Checking the Pulse
A Labour Market Profile of the Health Care Industry in Hamilton, Ontario
Did you know? …The health care industry is one of Hamilton’s fastest growing areas of employment? In March 2013, Workforce Planning Hamilton released Checking the Pulse, a detailed guide for people who want to learn about the workforce characteristics, employment opportunities, and skills required to succeed in this field.
Employment in health care and social assistance grew more than 10% in the past five years in the Hamilton CMA
When people think of health care occupations, they typically think of doctors or nurses working in a hospital setting. But did you know only about 60% of people in the health care industry work in a ‘health occupation’? There are many other jobs available in management, business, finance, sales, service, and trades, just to name a few. Not all jobs are in a hospital setting, with many career opportunities existing in nursing homes, offices of doctors, dentists, chiropractors, physiotherapists and optometrists, and mental health facilities. With so many options and opportunities, a career in health care could be right for you! Read on to discover more about what it takes to succeed in this caring industry.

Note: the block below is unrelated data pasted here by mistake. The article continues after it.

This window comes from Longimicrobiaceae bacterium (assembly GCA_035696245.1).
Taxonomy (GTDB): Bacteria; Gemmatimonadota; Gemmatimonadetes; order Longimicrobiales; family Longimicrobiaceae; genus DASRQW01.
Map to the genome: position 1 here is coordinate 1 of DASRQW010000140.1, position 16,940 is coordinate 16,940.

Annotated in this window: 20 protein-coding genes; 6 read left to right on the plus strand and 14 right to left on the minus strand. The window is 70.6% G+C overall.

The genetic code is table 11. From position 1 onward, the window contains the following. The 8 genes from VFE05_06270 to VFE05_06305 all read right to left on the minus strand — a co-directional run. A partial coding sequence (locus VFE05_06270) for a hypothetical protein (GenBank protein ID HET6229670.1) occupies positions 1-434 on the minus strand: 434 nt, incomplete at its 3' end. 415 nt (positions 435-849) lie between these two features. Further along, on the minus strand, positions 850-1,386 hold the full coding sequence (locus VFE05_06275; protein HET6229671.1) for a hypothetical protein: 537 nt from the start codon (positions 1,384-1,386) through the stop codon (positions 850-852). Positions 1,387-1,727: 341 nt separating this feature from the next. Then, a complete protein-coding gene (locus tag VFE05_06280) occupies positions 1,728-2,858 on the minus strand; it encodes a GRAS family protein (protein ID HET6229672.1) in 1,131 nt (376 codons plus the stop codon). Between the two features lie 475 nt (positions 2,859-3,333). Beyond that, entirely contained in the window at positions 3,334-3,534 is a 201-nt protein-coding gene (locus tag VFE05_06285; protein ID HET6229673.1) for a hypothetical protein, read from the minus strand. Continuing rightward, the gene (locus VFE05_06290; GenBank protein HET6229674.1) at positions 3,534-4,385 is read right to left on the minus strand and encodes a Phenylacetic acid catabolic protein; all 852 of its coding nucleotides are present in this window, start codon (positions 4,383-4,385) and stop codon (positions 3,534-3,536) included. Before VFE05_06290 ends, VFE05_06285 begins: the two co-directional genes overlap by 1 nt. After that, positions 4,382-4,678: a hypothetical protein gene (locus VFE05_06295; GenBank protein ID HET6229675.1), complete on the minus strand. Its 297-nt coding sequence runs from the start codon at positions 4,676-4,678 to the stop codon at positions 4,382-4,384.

The health care sector is a gateway to career growth and advancement
Fast Facts •
There are almost 1,700 health care employers in Hamilton
Hamilton is a regional health care hub for surrounding communities, offering specialized care through its major hospital networks Hamilton Health Sciences and St Joseph’s Healthcare
Ontario is shifting focus to community-based care to treat more patients in alternative settings such as non-profit clinics and at home instead of in hospitals
I want to work in the health care industry, but I don’t know where to start! The health care industry requires people of all skills levels and educational backgrounds to work together to provide the best patient care. Many people start their career in the industry as a Personal Support Worker (PSW), an important member of the health care team who provides assistance with basic personal care and light housekeeping services for the elderly, chronically ill, and people with physical disabilities. As the provincial health care budget shifts focus to home and community-based care, it is likely PSWs will continue to have excellent job prospects in nursing homes, long-term care facilities, adult day programs, and community care facilities. Many PSWs go on to become registered practical nurses, Hamilton employers have or complete advanced degrees to become registered nurses or clinical nurse indicated personal support specialists. Mohawk College offers a certificate program for PSWs. workers and registered nurses will Not sure if being a PSW is right for you? Check out some other common occupations be in the highest demand in the next 3-5 years. in the health care industry in Hamilton. Once you get your foot in the door, a health care career can take you many places.